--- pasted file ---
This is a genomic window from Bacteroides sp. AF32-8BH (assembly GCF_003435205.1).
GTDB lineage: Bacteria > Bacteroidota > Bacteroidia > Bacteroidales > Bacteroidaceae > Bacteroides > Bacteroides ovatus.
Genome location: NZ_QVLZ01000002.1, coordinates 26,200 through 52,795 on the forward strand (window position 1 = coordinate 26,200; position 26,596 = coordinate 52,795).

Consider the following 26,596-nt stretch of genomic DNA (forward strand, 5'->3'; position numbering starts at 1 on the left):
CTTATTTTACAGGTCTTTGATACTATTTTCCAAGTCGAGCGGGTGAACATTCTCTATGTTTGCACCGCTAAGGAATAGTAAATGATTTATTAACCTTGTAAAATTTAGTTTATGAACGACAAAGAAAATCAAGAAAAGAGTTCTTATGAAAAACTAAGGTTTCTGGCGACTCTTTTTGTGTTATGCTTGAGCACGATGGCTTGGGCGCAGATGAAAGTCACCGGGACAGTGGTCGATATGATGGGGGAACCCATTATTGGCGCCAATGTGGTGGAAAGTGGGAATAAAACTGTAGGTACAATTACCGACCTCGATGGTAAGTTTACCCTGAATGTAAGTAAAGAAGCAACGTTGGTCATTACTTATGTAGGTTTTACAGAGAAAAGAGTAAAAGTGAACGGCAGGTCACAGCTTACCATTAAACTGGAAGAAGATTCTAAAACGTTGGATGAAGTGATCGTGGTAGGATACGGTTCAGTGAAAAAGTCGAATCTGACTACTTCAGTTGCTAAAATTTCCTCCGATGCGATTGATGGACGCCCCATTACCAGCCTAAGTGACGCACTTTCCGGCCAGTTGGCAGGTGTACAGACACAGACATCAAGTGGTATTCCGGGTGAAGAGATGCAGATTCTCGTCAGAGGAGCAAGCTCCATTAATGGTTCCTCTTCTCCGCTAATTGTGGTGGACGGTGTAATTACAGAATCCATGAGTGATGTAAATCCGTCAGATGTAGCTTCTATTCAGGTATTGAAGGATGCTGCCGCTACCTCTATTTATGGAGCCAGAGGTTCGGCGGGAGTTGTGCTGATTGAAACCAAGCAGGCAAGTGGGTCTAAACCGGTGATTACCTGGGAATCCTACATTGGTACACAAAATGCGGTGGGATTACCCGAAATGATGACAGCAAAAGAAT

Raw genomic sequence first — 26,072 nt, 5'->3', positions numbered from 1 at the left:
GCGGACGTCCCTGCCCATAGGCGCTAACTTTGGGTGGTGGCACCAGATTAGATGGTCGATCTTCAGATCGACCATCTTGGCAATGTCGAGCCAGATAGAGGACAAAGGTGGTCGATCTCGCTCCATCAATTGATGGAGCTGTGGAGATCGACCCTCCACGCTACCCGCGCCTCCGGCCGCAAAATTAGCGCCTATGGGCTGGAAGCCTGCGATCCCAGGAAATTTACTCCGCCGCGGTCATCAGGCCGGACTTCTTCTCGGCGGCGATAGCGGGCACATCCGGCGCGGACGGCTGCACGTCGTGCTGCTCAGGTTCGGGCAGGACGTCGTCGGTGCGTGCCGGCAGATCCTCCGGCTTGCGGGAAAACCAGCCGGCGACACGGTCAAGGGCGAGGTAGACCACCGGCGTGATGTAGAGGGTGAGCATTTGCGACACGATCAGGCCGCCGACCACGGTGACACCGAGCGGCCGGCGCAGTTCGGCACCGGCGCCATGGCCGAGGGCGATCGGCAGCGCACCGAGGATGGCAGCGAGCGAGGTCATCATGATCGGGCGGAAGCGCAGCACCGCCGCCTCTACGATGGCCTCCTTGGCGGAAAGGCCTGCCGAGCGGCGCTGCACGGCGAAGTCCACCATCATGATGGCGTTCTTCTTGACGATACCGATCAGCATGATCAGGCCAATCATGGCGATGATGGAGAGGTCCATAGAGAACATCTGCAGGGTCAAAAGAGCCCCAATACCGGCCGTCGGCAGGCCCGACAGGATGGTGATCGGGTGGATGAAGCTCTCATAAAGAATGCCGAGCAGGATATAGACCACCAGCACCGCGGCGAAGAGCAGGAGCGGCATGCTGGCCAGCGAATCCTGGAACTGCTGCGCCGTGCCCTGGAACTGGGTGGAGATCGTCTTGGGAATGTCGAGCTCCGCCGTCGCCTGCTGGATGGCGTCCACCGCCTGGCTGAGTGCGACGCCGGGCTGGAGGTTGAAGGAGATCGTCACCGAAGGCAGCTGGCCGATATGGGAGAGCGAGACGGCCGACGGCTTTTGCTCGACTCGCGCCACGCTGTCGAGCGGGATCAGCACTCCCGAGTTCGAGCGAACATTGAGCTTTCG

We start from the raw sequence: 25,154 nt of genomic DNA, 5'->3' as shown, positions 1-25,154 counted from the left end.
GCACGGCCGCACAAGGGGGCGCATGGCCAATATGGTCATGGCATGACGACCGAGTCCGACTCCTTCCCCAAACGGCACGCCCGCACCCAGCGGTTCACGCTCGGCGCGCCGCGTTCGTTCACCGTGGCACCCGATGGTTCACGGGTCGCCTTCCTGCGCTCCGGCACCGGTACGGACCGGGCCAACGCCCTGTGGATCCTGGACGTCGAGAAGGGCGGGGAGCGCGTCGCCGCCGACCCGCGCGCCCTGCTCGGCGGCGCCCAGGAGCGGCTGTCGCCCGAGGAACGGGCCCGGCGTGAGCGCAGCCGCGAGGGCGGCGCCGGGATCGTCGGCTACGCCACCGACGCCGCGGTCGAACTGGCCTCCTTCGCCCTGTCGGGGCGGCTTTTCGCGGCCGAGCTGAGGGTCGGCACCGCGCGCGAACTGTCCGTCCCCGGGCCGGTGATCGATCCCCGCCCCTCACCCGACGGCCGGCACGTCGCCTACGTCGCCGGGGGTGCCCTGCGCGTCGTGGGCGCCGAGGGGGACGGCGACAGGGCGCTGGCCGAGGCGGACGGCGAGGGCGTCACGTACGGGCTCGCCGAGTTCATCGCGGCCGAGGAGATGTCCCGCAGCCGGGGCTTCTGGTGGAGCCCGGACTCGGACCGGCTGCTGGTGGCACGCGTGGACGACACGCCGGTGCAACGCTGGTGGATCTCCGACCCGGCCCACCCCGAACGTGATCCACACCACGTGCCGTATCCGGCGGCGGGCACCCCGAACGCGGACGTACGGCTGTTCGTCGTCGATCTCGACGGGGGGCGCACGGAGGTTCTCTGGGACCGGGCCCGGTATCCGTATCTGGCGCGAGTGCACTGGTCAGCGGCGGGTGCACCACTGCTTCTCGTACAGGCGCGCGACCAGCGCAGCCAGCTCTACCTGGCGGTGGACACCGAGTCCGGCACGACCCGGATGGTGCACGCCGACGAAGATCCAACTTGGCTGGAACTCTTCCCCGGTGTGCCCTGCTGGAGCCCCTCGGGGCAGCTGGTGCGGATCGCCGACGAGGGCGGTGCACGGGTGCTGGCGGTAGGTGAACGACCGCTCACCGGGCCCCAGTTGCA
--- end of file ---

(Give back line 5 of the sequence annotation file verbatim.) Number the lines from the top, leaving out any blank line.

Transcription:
CTTATTTTACAGGTCTTTGATACTATTTTCCAAGTCGAGCGGGTGAACATTCTCTATGTTTGCACCGCTAAGGAATAGTAAATGATTTATTAACCTTGTAAAATTTAGTTTATGAACGACAAAGAAAATCAAGAAAAGAGTTCTTATGAAAAACTAAGGTTTCTGGCGACTCTTTTTGTGTTATGCTTGAGCACGATGGCTTGGGCGCAGATGAAAGTCACCGGGACAGTGGTCGATATGATGGGGGAACCCATTATTGGCGCCAATGTGGTGGAAAGTGGGAATAAAACTGTAGGTACAATTACCGACCTCGATGGTAAGTTTACCCTGAATGTAAGTAAAGAAGCAACGTTGGTCATTACTTATGTAGGTTTTACAGAGAAAAGAGTAAAAGTGAACGGCAGGTCACAGCTTACCATTAAACTGGAAGAAGATTCTAAAACGTTGGATGAAGTGATCGTGGTAGGATACGGTTCAGTGAAAAAGTCGAATCTGACTACTTCAGTTGCTAAAATTTCCTCCGATGCGATTGATGGACGCCCCATTACCAGCCTAAGTGACGCACTTTCCGGCCAGTTGGCAGGTGTACAGACACAGACATCAAGTGGTATTCCGGGTGAAGAGATGCAGATTCTCGTCAGAGGAGCAAGCTCCATTAATGGTTCCTCTTCTCCGCTAATTGTGGTGGACGGTGTAATTACAGAATCCATGAGTGATGTAAATCCGTCAGATGTAGCTTCTATTCAGGTATTGAAGGATGCTGCCGCTACCTCTATTTATGGAGCCAGAGGTTCGGCGGGAGTTGTGCTGATTGAAACCAAGCAGGCAAGTGGGTCTAAACCGGTGATTACCTGGGAATCCTACATTGGTACACAAAATGCGGTGGGATTACCCGAAATGATGACAGCAAAAGAAT